State Math, Science Requirements Paying Off, Study Says
States have made big strides in encouraging students to take tougher mathematics and science courses, an analysis by the Council of Chief State School Officers concludes.
Officials said that the study, which was paid for by the National Science Foundation, proves that if states mandate hard science and math courses and follow up with the needed resources and teacher training, they can overcome many obstacles to educational improvement.
"We believe, and this report helps demonstrate, that the level of student achievement in science and mathematics in a state depends upon the emphasis placed on [those subjects]'' by state officials, said Luther Williams, the N.S.F.'s assistant director for education and human resources.
But the report also shows that a massive performance gap continues to exist between minority and white students and that the gap may be growing.
Racial Gap Troubling
The report, entitled "State Indicators of Science and Mathematics Education--1993,'' is based on data from the 1992 National Assessment of Educational Progress as well as the Schools and Staffing Surveys conducted by the National Center for Education Statistics in 1988 and 1991.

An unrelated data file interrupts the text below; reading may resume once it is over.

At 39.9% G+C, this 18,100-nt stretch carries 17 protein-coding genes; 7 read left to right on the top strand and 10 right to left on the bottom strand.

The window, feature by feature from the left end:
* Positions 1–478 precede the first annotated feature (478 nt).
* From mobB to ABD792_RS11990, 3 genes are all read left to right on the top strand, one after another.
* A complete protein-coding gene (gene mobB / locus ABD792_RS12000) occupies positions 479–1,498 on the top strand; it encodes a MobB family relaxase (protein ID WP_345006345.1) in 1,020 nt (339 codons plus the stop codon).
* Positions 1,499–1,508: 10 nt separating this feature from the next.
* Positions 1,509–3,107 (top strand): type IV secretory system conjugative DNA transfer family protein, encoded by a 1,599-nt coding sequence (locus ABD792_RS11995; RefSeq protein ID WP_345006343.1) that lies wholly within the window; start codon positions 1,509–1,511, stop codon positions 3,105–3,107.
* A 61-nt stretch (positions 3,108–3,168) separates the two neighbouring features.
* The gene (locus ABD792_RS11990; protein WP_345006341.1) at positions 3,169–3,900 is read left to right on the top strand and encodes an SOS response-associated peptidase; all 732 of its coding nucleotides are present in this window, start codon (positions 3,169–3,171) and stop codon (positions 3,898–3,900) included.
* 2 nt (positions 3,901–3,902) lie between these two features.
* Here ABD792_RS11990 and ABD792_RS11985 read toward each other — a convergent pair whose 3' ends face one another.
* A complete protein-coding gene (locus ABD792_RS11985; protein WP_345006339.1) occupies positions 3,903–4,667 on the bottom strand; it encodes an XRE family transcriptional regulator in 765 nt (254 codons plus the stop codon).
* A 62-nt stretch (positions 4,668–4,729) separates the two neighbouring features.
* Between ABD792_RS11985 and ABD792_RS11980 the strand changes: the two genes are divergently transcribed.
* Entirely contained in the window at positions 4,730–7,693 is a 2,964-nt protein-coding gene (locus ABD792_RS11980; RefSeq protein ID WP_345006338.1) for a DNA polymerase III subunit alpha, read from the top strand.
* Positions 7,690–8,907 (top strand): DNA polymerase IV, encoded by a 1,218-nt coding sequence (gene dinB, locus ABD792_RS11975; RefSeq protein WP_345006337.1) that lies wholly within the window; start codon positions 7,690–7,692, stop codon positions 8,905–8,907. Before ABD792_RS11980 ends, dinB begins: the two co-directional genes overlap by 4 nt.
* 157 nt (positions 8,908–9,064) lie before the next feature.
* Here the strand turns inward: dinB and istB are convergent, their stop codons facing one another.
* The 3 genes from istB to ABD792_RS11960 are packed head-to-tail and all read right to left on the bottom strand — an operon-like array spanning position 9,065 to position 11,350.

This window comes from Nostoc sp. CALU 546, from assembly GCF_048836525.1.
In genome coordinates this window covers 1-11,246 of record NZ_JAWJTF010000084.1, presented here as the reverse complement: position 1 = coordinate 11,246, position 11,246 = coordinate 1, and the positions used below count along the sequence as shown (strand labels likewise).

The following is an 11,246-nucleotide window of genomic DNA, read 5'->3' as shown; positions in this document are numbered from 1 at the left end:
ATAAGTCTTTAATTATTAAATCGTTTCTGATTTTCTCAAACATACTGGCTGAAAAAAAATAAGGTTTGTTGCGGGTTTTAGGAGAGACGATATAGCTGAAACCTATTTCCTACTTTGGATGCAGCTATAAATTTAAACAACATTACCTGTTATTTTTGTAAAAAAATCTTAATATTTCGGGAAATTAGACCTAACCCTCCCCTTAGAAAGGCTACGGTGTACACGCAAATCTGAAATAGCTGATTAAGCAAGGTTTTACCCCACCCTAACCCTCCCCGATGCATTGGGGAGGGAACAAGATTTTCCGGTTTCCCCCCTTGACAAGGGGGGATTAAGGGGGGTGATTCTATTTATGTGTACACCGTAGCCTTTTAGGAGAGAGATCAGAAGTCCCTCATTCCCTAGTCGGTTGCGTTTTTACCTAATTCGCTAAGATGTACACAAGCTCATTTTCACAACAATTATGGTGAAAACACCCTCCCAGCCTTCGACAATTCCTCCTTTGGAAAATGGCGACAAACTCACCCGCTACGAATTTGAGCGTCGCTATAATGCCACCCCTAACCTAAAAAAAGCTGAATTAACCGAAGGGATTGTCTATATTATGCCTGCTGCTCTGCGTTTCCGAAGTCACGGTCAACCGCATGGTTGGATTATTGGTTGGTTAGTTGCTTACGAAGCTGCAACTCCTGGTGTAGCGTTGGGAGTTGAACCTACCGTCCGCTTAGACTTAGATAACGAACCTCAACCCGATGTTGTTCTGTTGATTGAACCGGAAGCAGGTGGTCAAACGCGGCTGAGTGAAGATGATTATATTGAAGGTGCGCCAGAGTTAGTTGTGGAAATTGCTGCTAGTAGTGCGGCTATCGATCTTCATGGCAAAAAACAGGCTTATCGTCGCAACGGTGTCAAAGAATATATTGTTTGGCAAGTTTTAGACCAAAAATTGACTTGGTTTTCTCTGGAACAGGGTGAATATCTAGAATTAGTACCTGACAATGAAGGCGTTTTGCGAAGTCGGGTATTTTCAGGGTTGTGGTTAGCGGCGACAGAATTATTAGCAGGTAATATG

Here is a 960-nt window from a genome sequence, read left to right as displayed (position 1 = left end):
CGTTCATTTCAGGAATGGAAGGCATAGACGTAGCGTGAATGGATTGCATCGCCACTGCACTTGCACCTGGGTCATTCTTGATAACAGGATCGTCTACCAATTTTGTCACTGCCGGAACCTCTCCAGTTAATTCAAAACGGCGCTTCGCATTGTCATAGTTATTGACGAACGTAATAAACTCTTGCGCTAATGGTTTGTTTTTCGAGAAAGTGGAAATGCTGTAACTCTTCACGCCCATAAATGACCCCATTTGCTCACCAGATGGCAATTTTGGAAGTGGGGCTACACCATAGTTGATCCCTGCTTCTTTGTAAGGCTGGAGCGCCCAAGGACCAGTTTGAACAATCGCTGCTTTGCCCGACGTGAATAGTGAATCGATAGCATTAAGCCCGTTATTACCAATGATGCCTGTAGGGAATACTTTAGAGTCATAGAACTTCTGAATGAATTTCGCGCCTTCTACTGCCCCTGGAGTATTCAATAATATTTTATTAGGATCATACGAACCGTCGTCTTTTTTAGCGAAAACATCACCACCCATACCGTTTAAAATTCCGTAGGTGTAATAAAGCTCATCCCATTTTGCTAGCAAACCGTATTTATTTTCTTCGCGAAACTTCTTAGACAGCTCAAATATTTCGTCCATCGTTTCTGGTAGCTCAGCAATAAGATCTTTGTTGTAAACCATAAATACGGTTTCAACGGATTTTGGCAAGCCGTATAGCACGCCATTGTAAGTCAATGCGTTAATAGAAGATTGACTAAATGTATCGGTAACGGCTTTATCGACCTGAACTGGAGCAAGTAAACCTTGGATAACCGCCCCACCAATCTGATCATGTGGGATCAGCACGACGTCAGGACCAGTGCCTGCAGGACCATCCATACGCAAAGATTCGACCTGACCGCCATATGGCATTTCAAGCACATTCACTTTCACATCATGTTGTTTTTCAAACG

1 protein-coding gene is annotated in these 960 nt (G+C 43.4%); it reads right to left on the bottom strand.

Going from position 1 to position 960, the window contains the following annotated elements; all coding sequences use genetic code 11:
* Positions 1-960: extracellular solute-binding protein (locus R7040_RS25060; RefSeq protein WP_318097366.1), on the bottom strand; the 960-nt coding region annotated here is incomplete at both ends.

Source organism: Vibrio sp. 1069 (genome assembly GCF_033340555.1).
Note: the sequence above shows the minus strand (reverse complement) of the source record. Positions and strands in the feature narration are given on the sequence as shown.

It finds that:
- Three-quarters of the states improved the rates of student enrollment in high-level math and science courses between 1990 and 1992.
Enrollment in algebra 1 increased in that period by an average of 9 percent to 91 percent of high school graduates.
Similarly, enrollment in chemistry increased 4 percent, to 49 percent of high school graduates, in the same period.
- A decade-long increase in the enrollment of girls in upper-level math and science courses continued in 1992 with 44 percent of girls enrolled in a physics course last year as opposed to 33 percent in 1982.
Gordon Ambach, the executive director of the chiefs' council, and Mr. Williams, however, said that they were troubled by the findings, drawn from the NAEP data, that only 26 percent of black 8th graders nationwide achieved a score at or above the "basic'' level on the test compared with 73 percent of white students.
Rolf K. Blank, the director of the study, noted that the gap between minority and white scores closed steadily during the 1980's, but that momentum slowed in the early 1990's.
But he also suggested that recent changes in the NAEP examination may have produced a temporary slowing of minority improvement.
Mr. Ambach also noted that despite the encouraging results, "there are enormous distances to travel'' if students are to reach the national education goal of being first in the world in math and science by 2000.
"I think it's doubtful'' that the goal will be reached, he added.
Copies of the report may be obtained from the Council's State
Education Assessment Center, 1 Massachusetts Ave., N.W., Suite 700,
Washington D.C. 20001-1431.
Vol. 12, Issue extra edition